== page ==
How to Become an LPN in Pennsylvania

Becoming a licensed practical nurse is an excellent way to explore your passion for helping others and begin a promising career in the medical field.

LPN jobs in Pennsylvania might also be a perfect starting point for aspiring RNs and BSNs.

If you want to become an LPN in PA, you’ll need to complete an accredited training program and obtain certification from the state licensing board.

Education and Training

Wondering how to become an LPN in Pennsylvania? Step one is to undergo the proper training. You may already have a solid foundational skillset if you work in a healthcare or nursing profession like:

However, whether you’re new to the healthcare field or have some experience, you’ll need to attend state-approved courses at a Pennsylvania trade school, university, or community college to develop well-rounded nursing skills and qualify for LPN jobs in Pennsylvania.

Classroom Instruction for LPNs

LPN classes feature a traditional class instruction or “theory” component, which teaches the fundamentals of nursing and patient care.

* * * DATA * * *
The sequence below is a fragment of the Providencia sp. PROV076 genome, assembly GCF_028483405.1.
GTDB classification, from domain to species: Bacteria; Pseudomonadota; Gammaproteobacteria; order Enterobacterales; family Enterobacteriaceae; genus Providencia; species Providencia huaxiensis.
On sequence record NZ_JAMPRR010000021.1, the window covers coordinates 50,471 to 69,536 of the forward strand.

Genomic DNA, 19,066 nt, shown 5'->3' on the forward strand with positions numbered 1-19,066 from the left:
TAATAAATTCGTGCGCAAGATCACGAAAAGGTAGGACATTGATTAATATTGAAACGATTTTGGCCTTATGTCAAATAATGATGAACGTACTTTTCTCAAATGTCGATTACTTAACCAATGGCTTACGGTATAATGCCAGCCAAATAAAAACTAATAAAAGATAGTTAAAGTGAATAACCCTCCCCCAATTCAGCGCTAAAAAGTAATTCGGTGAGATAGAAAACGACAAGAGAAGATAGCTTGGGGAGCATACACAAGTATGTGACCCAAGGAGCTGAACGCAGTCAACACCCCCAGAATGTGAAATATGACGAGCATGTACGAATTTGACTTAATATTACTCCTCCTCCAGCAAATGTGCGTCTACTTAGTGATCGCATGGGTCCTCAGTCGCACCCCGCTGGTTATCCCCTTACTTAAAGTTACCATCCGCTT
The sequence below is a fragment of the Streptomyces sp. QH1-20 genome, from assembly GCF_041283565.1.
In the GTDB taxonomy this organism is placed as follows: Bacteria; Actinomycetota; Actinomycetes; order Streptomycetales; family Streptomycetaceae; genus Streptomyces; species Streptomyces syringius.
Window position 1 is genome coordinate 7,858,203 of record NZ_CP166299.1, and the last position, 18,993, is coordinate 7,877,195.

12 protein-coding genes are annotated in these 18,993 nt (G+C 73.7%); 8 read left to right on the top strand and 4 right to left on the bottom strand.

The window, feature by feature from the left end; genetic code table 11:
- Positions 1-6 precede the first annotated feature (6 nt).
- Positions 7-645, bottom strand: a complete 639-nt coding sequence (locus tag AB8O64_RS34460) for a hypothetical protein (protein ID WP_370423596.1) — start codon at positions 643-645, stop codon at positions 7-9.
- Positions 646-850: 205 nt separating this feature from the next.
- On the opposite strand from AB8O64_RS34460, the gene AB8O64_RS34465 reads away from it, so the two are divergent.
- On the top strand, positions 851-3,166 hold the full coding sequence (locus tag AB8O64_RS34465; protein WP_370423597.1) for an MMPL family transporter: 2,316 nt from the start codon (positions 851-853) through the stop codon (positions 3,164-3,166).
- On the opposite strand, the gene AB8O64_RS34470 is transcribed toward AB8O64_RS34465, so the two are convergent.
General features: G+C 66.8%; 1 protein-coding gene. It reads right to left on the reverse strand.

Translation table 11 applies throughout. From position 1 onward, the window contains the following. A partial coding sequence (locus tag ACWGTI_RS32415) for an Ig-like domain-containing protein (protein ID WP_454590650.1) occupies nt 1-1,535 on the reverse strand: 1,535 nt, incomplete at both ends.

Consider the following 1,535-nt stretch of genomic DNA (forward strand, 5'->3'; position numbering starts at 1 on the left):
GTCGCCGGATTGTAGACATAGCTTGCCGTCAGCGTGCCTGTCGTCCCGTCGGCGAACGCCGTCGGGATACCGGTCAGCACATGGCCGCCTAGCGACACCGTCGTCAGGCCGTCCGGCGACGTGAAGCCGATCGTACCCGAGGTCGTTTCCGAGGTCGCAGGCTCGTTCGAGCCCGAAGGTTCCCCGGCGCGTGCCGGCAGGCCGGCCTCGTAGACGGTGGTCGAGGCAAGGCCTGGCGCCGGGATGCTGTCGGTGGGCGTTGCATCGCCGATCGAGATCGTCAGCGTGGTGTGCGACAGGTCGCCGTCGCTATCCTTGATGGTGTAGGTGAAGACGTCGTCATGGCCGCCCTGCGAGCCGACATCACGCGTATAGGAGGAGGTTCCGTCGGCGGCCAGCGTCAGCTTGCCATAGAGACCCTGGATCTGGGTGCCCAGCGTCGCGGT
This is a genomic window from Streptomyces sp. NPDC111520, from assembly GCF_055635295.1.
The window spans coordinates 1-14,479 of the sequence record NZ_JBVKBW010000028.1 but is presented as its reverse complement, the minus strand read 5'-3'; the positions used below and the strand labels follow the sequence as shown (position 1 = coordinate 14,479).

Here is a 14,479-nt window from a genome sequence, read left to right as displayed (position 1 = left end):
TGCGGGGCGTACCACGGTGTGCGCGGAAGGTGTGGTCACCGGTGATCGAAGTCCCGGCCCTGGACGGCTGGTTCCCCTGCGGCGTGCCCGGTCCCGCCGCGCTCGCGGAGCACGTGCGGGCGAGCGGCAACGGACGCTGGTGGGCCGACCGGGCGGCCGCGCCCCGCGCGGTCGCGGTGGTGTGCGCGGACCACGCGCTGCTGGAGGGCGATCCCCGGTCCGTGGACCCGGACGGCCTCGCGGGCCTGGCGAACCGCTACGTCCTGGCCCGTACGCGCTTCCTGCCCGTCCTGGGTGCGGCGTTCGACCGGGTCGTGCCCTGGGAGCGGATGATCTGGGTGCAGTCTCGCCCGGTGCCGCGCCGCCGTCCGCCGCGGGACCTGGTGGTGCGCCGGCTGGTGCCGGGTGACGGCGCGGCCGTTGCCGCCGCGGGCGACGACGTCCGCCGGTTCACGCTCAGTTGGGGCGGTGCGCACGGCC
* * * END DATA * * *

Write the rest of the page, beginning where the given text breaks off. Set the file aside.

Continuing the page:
Courses Required

While each institution has its own unique curriculum, most LPN schools in PA teach classes on:

  • Medical Terminology
  • Anatomy and Physiology
  • Human Growth and Development
  • Foundations of Nursing
  • Physical Examination Practices
  • Biology and Microbiology
  • Phlebotomy
  • Medication Administration and Pharmacology
  • Communication
  • Sociology
  • Medical Recordkeeping and Documentation
  • Infection Control and Prevention
  • Healthcare Ethics and Patient Privacy

Specialized Coursework

Those hoping to work in a particular field of medicine might consider taking additional specialized classes that cover pediatric, surgical, perioperative, mental health, maternal, neonatal, or rehabilitation and restorative care nursing.

Hands-on LPN Training in Pennsylvania

Clinical experience is essential for aspiring LPNs in PA. During this part of their training program, students work in on-campus medical simulation labs, practicing on medical mannequins to perfect their nursing skills.